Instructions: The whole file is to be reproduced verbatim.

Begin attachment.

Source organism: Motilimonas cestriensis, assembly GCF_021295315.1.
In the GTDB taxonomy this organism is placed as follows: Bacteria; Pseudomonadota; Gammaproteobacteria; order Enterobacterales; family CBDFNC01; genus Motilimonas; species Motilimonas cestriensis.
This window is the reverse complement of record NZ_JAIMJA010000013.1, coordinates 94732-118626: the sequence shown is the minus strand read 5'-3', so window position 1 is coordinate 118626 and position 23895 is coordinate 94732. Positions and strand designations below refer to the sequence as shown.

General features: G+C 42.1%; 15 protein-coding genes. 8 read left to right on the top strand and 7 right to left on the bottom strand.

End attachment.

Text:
Source organism: Motilimonas cestriensis, assembly GCF_021295315.1.
In the GTDB taxonomy this organism is placed as follows: Bacteria; Pseudomonadota; Gammaproteobacteria; order Enterobacterales; family CBDFNC01; genus Motilimonas; species Motilimonas cestriensis.
This window is the reverse complement of record NZ_JAIMJA010000013.1, coordinates 94732-118626: the sequence shown is the minus strand read 5'-3', so window position 1 is coordinate 118626 and position 23895 is coordinate 94732. Positions and strand designations below refer to the sequence as shown.

General features: G+C 42.1%; 15 protein-coding genes. 8 read left to right on the top strand and 7 right to left on the bottom strand.